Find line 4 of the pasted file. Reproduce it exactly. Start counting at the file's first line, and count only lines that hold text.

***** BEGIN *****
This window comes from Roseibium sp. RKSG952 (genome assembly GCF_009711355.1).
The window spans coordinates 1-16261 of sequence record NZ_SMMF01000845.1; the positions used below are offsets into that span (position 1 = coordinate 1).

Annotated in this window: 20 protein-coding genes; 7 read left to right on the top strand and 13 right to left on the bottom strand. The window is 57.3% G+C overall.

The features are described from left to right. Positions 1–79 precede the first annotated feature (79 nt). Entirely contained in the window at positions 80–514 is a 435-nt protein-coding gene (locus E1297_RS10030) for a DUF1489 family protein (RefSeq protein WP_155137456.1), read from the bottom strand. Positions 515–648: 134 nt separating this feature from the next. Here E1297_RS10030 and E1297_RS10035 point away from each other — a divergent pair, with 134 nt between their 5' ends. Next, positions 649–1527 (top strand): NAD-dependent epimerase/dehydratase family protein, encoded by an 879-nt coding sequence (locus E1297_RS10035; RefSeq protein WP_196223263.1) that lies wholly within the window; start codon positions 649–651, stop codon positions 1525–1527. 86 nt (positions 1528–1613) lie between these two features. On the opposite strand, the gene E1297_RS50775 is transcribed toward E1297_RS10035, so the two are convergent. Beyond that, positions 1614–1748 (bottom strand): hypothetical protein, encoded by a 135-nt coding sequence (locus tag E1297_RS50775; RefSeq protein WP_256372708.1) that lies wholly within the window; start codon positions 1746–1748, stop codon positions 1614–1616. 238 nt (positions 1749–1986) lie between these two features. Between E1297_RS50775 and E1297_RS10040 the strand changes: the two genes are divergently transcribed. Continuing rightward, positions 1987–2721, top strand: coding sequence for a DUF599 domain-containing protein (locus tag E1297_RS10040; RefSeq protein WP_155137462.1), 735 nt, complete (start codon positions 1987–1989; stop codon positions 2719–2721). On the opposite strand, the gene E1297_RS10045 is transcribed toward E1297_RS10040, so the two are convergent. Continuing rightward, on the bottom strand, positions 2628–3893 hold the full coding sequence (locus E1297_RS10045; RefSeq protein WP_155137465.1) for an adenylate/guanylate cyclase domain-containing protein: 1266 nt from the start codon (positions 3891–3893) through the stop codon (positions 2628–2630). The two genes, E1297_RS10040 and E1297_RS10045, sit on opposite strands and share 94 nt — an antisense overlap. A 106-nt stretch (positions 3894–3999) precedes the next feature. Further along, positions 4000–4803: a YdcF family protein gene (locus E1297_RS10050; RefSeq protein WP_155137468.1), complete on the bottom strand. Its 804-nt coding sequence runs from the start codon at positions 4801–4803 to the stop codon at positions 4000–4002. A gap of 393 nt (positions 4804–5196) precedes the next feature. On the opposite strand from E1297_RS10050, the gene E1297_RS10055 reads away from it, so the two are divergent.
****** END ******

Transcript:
The features are described from left to right. Positions 1–79 precede the first annotated feature (79 nt). Entirely contained in the window at positions 80–514 is a 435-nt protein-coding gene (locus E1297_RS10030) for a DUF1489 family protein (RefSeq protein WP_155137456.1), read from the bottom strand. Positions 515–648: 134 nt separating this feature from the next. Here E1297_RS10030 and E1297_RS10035 point away from each other — a divergent pair, with 134 nt between their 5' ends. Next, positions 649–1527 (top strand): NAD-dependent epimerase/dehydratase family protein, encoded by an 879-nt coding sequence (locus E1297_RS10035; RefSeq protein WP_196223263.1) that lies wholly within the window; start codon positions 649–651, stop codon positions 1525–1527. 86 nt (positions 1528–1613) lie between these two features. On the opposite strand, the gene E1297_RS50775 is transcribed toward E1297_RS10035, so the two are convergent. Beyond that, positions 1614–1748 (bottom strand): hypothetical protein, encoded by a 135-nt coding sequence (locus tag E1297_RS50775; RefSeq protein WP_256372708.1) that lies wholly within the window; start codon positions 1746–1748, stop codon positions 1614–1616. 238 nt (positions 1749–1986) lie between these two features. Between E1297_RS50775 and E1297_RS10040 the strand changes: the two genes are divergently transcribed. Continuing rightward, positions 1987–2721, top strand: coding sequence for a DUF599 domain-containing protein (locus tag E1297_RS10040; RefSeq protein WP_155137462.1), 735 nt, complete (start codon positions 1987–1989; stop codon positions 2719–2721). On the opposite strand, the gene E1297_RS10045 is transcribed toward E1297_RS10040, so the two are convergent. Continuing rightward, on the bottom strand, positions 2628–3893 hold the full coding sequence (locus E1297_RS10045; RefSeq protein WP_155137465.1) for an adenylate/guanylate cyclase domain-containing protein: 1266 nt from the start codon (positions 3891–3893) through the stop codon (positions 2628–2630). The two genes, E1297_RS10040 and E1297_RS10045, sit on opposite strands and share 94 nt — an antisense overlap. A 106-nt stretch (positions 3894–3999) precedes the next feature. Further along, positions 4000–4803: a YdcF family protein gene (locus E1297_RS10050; RefSeq protein WP_155137468.1), complete on the bottom strand. Its 804-nt coding sequence runs from the start codon at positions 4801–4803 to the stop codon at positions 4000–4002. A gap of 393 nt (positions 4804–5196) precedes the next feature. On the opposite strand from E1297_RS10050, the gene E1297_RS10055 reads away from it, so the two are divergent.